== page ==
The tax code seems to get more complicated every year. Because of that, there are many tax deductions tax filers are eligible for that they simply don't bother to take. The first step is to find out what they are. After that, you can take a look at your tax return and see if any of them apply to you. Even if your tax return seems pretty straight-forward, some of these extra deductions can tip the scales and turn your tax owed into a refund.
In addition to the actual money you give to charities, you can also deduct any expenses incurred to help others. For example, you can deduct your mileage for charitable use of your car if you drive for a Girl Scout event. You are also able to deduct the cost of ingredients for the brownies you made for a charitable bake sale. You can even deduct the cost of the food donated for canned food drives conducted by qualifying charities.
You may already know that you can deduct the state taxes withheld from your check or paid in quarterly payments if you are self-employed. Despite this, many people overlook the fact that they can also deduct the state taxes they had to pay the previous year when they filed their taxes. If you owed state taxes when you filed last year and paid them, you can deduct it this year. You can also deduct any money withheld by the state or collected that applies toward a previous state tax debt.
If you own your own business and pay the other half of your Social Security tax yourself in the form of self-employment taxes, you can deduct it. Every employee, self-employed or not, owes 15.3 percent of their income for Social Security and Medicare taxes. With employees, the employer pays half of this, and the employee pays the other half in the form of deductions from their paychecks. If you are self-employed, you pay the other half yourself. You can deduct the half you pay yourself that is normally paid by employers.
The Earned Income Tax Credit (EITC) is a credit on your taxes owed based on your income. Although the EITC is higher if you have dependents, many people with no children are still eligible for this credit. The EITC not only goes toward your tax bill, but you can also even receive the EITC as a refund even if you did not own any taxes for the year. Every year, many people who qualify for the Earned Income Tax Credit don't actually claim it even though they are eligible.
Many parents understand that they are able to deduct a percentage of child care costs incurred so they can work. What they often miss is that summer camp costs are also deductible, provided the camp hours match the hours the parent is working. In addition to this, people miss that dependent care costs also apply to elder care costs or any dependent, not just children. Because this is a credit toward taxes owed and not just a deduction, this is an important one not to miss.
If you live in a state that does not have a state sales tax, you may feel that you miss out on deducting state taxes paid. In fact, the IRS created the state sales tax deduction for states that don't tax income. Although keeping track of every receipt throughout the year seems difficult, you can use the calculation provided by the IRS to determine your deduction, so keeping receipts isn't necessary to qualify for this deduction.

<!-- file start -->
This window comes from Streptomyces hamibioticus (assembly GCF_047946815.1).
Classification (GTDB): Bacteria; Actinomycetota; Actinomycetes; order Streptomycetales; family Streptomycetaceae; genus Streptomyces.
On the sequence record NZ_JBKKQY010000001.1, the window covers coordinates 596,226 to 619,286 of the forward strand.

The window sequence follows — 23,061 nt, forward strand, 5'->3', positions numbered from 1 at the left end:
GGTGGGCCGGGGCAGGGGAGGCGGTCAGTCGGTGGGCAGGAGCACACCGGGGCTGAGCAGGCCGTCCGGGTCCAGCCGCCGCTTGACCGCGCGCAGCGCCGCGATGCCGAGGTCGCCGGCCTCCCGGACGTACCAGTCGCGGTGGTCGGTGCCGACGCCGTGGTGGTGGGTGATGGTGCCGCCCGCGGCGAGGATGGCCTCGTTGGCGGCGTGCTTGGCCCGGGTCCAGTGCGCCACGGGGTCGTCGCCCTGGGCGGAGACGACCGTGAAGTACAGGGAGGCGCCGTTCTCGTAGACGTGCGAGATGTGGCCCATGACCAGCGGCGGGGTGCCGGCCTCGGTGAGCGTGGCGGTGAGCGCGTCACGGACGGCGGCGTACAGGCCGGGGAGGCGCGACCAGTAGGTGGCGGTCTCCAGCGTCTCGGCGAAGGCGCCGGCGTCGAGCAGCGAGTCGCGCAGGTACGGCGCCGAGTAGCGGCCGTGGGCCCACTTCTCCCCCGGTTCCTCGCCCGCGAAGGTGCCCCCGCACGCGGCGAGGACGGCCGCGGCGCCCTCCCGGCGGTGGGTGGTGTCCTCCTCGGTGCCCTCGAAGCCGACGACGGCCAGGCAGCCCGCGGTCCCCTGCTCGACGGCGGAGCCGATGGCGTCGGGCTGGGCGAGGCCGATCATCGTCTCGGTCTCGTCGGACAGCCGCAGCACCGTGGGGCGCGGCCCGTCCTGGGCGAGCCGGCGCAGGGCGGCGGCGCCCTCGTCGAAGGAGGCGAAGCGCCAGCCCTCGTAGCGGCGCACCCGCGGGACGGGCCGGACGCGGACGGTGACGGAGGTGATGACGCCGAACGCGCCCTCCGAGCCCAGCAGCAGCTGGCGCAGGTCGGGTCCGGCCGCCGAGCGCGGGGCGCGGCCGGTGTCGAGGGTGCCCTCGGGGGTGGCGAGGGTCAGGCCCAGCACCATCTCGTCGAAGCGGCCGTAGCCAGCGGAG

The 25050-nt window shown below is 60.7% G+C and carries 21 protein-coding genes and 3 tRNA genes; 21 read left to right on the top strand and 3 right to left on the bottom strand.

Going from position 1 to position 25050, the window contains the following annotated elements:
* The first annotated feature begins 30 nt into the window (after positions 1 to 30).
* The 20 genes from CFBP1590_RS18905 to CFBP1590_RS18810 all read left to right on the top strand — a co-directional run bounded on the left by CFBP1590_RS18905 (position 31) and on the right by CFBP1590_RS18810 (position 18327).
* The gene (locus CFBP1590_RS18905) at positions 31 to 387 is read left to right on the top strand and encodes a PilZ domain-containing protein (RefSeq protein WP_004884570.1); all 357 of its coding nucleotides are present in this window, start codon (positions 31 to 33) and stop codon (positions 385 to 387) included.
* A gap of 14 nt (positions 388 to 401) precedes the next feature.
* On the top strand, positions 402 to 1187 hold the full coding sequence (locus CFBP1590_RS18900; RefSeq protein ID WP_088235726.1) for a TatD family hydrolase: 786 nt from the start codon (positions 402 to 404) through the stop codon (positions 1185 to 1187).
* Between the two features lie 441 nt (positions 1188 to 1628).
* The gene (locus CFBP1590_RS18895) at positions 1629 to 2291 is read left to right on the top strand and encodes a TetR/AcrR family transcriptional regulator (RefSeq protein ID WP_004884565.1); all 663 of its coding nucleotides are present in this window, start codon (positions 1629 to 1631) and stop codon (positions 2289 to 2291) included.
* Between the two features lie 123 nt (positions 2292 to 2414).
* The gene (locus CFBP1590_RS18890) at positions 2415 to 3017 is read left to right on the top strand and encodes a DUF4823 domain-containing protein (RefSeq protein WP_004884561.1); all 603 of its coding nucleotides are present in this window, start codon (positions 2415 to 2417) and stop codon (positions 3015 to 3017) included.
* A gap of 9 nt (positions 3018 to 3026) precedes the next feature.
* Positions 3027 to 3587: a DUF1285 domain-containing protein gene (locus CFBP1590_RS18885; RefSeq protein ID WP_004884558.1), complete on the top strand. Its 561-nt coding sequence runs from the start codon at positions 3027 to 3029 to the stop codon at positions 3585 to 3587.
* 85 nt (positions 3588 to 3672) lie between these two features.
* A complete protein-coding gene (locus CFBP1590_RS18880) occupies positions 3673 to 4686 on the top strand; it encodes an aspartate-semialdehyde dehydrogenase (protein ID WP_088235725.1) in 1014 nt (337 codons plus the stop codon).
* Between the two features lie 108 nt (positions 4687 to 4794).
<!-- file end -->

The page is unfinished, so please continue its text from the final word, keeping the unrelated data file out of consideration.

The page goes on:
Many people are aware that they are able to deduct mortgage points when they first buy their homes. What they often don't realize is that they are also able to deduct points when they refinance their home, too. The main difference is that you can deduct the full amount of the points when you buy your home, but you deduct 1/30th of the points per year from refinancing. This is often a small deduction, which is why it is often overlooked.
The American Opportunity Credit is a credit for tuition, books, and other expenses incurred by a student or their parents that applies for four years of college. The credit has an income limit to qualify. This is a credit toward taxes owed, not just a deduction. Unlike the EITC, any excess cannot be received as a refund. The American Opportunity Credit allows you to receive a credit of up to $2500 per year.
Many students do not understand that when their parents or other relatives pay their student loans, they can actually claim the interest as a deduction themselves. The reason for this is that because the IRS looks at the payment, even if its made directly by the parent, as a gift to the student. In other words, the parent is giving each payment as a gift, and the student is the one considered to pay the interest.
Many people understand that expenses incurred from moving from one job to the next are deductible, but what about your first job? There is a deduction for moving expenses for college students who move to relocate for their first job out of college. This deduction is often missed because you only have one opportunity to claim it, and most people don't even realize that it's a valid deduction.
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